Influence of Push Pin Studios in my own work

As part of the HND1 Graphic Design course, we are to design a limited edition packaging for Butlers Chocolates. The range is called ‘Vintage Series’ and must be influenced by an art movement or style starting from the 1930’s onwards. This assignment requires us to design the 100g chocolate bar wrapper and an assortment box of our choice.

I did my research on the history of Butlers Chocolates, and learnt that the business was pioneered by a lady named Marion Butler. She used to make chocolates by hand. Chocolates back in the 1930’s  were considered a luxury item so they were exclusive and sold at prestigious events like the Horse Fair. Hence, the horse and rider logo that was used as their identity.  It was then taken over in the 1950’s by the Sorenson family from Cork. Butlers Chocolates’s mission is to create irresistible chocolates that are accessible to everyone, and by doing so, to add a little moment of happiness to everyday life. Butlers Chocolates became an affordable luxury that people all over the world could enjoy.

Looking at the current packages, the design is minimal, yet elegant. The wrappers are in white to show cleanliness. The image of the product, the logo and text are in gold. The gift boxes are mostly in dark brown, gold and wrapped with yellow coloured ribbons. A colour combination of luxury. Samples of the existing wrappers and boxes:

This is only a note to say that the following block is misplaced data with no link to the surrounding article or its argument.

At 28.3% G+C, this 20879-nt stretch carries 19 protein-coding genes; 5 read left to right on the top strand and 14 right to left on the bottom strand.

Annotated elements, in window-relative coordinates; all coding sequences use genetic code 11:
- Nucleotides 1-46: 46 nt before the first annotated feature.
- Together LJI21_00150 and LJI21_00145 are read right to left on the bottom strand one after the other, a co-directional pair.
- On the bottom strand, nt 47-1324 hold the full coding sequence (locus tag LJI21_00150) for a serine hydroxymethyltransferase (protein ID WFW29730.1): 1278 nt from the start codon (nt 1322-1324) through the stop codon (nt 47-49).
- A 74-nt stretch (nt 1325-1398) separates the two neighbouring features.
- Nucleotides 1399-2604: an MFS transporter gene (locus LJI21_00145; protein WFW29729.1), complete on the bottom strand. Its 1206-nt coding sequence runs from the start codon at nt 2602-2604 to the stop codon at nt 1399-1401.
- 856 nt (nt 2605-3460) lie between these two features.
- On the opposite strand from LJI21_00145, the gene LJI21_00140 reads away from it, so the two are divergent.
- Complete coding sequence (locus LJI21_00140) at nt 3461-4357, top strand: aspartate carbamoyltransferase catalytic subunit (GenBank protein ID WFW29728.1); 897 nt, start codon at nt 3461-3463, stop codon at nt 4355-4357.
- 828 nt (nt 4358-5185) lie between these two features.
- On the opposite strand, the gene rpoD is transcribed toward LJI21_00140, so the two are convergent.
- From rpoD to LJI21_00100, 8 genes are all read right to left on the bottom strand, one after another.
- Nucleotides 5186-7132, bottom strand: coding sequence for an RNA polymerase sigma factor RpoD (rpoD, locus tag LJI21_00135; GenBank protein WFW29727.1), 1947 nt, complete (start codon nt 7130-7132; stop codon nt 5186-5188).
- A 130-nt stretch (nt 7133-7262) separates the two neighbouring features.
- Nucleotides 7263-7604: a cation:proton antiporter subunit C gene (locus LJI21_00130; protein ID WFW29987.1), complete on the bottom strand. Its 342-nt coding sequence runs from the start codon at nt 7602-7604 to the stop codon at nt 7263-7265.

With the freedom to experiment and expand my creativity, I wanted to give Butlers a new look. Something that is playful, humorous with eye-catching illustrations. These are a few ideas I came up with:

First Idea

I love illustrating and find it to be my strongest skill, so I decided to draw faces and figures. I find that majority of people are drawn to faces, so I picked the Art Deco movement to execute this idea. The Art Deco period was a time of decadence and stylish women. It first appeared in France just before World War 1. It flourished internationally in the 1920s, 1930’s and 1940’s before winding down after World War 2. It is a style that combines traditional craft motifs with Machine Age images and materials. Art Deco represented luxury, glamour, exuberance. Most of the art at the time had elegantly dressed women as their subjects. Here are a few examples:

Tamara De Lempicka, Young Lady with Gloves, 1930 and a Belga cigarettes poster:


The design I came up with was aimed at working women. I personally turn to chocolate as a ‘pick me up’ food especially when I’m feeling down. I know most people are worried about gaining weight from consuming too much of it, but women nowadays, go to the gym to burn off those calories. Hence, the catchphrase I came up with ” You can eat chocolate and still look good”. Fonts that were used, I downloaded from websites, 1001 Fonts & Fontspace. Font names were Odalisque and Nouveau Regular. I coloured the illustrations using the gradient tool to achieve a 3 Dimensional look.  Below are sketches and the vector illustrations that I’ve done and incorporated into the packaging


butlers_100gm_bar (1)

Second Idea